Later God tested Abraham and told him to offer his son Isaac as a sacrifice, which Abraham was ready to do even though God had said,  “Isaac is the son through whom your descendants will be counted.” Abraham assumed that if Isaac died, God would bring him back to life again. 

Abraham confidently looked forward to a city with eternal foundations that was designed and built by God. And because of his faith in God, he was willing to sacrifice his son.

Sarah, who was barren and too old to have a child, believed that God would keep his promise that a nation would come from her husband Abraham, and that nation would be more numerous than stars in the sky and the sand on the seashore.

Isaac faithfully promised future blessings to his sons, Jacob and Esau.

Jacob, full of faith when he was old and dying, blessed Joseph’s sons and bowed in worship.

Joseph, when he was about to die, said confidently that the people of Israel would leave Egypt, so he commanded them to take his bones with them when they left.

Moses’ parents, full of faith, hid their newborn for three months when he was born. They saw that God had given them an unusual child and fearlessly disobeyed the king’s command.

Moses refused to be called the son of Pharaoh’s daughter and chose to share in the oppression of God’s people instead of enjoying the fleeting pleasures of sin. Thinking it was better to suffer for Christ’s sake than to own the treasures of Egypt, he was looking ahead to his great reward. 

The Israelites faithfully believed God’s promises and went through the Red Sea like it was dry ground, but when the Egyptians followed, they drowned. 

Rahab the prostitute faithfully obeyed God and was not destroyed with the people in her city who refused to obey God.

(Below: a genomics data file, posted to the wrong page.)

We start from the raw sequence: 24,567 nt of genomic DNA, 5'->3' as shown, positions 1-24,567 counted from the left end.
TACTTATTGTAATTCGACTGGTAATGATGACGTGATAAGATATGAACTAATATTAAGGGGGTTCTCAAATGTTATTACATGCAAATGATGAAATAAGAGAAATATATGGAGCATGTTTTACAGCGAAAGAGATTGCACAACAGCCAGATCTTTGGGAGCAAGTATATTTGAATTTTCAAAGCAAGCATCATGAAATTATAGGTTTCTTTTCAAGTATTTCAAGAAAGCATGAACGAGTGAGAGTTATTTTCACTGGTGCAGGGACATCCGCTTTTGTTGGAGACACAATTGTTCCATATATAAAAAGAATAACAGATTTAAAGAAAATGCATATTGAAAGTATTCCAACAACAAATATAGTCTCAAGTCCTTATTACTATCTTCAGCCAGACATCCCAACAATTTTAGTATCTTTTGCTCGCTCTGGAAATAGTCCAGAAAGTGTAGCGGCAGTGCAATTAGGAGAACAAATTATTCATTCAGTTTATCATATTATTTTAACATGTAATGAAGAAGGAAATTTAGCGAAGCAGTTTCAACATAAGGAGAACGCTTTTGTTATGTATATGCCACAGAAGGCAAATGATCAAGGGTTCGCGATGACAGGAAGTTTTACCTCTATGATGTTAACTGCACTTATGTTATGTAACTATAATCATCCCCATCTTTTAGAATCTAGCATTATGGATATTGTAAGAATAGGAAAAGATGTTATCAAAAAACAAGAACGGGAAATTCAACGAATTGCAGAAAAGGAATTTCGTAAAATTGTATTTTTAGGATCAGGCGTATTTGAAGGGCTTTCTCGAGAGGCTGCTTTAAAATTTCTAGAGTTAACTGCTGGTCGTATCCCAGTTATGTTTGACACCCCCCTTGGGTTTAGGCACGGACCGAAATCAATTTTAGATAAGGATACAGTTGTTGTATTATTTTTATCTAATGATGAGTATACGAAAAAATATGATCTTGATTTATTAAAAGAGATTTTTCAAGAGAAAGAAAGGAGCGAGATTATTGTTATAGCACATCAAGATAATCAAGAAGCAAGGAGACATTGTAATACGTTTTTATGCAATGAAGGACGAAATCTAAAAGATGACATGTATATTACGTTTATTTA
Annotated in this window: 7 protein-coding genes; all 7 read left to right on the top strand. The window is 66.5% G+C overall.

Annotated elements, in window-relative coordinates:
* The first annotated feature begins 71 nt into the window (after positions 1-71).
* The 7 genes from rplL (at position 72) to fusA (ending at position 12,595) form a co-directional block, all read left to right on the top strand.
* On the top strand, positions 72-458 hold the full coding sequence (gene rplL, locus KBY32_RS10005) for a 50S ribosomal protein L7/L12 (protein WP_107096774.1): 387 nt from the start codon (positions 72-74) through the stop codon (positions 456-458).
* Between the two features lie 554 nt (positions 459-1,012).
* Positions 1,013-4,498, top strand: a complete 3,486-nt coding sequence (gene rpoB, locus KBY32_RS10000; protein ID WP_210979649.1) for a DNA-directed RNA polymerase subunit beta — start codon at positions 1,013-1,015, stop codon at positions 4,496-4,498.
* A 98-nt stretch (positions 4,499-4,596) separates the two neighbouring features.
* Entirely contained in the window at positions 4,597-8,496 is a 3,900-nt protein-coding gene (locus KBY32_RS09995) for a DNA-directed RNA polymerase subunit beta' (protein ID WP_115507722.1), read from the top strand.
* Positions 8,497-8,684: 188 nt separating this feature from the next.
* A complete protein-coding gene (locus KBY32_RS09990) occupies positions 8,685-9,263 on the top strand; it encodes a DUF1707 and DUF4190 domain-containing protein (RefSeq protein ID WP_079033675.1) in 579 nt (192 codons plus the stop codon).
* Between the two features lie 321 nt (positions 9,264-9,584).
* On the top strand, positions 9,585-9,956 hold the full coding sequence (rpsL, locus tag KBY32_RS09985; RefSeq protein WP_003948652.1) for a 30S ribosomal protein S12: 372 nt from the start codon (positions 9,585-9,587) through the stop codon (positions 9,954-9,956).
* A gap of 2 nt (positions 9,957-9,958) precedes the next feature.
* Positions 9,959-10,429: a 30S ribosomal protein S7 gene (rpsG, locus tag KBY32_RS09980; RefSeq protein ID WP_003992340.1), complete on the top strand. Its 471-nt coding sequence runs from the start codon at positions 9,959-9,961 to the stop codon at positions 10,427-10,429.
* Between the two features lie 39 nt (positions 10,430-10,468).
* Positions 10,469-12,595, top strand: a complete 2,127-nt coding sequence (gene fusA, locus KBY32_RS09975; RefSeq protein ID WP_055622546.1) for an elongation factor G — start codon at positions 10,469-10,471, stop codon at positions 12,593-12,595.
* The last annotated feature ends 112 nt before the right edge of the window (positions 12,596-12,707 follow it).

And there are many more stories of faith people who . . .  

shut the mouths of lions, quenched the flames of fire, and escaped death 

turned their weakness to strength 

became strong in battle and put whole armies to flight 

were tortured, refusing to turn from God in order to be set free 

were jeered at and their backs cut open with whips 

chained in prisons 

were stoned, sawed in half, and killed by the sword. 

All these people earned a good reputation because of their faith yet none of them received all that God had promised. 

The author of Hebrews concludes his role call of the faithful by saying, “Therefore, since we are surrounded by such a huge crowd of witnesses to the life of faith, let us strip off every weight that slows us down, especially the sin that so easily trips us up. And let us run with endurance the race God has set before us . . . by keeping our eyes on Jesus, the champion who initiates and perfects our faith . . . ”

My prayer is that you are encouraged today and know that by faith, anything is possible.

And the God who made the universe sees your faith. He sees you (Genesis 16:3).

You are not forgotten, dear child of God. You are loved. For God loved you so much that he died for you on the cross that you would have everlasting life. So even when the world throws curveballs, and it’s hard, and life is tough, this is not the end.

It’s only the beginning of a life of joy and peace through Jesus’ death on the cross.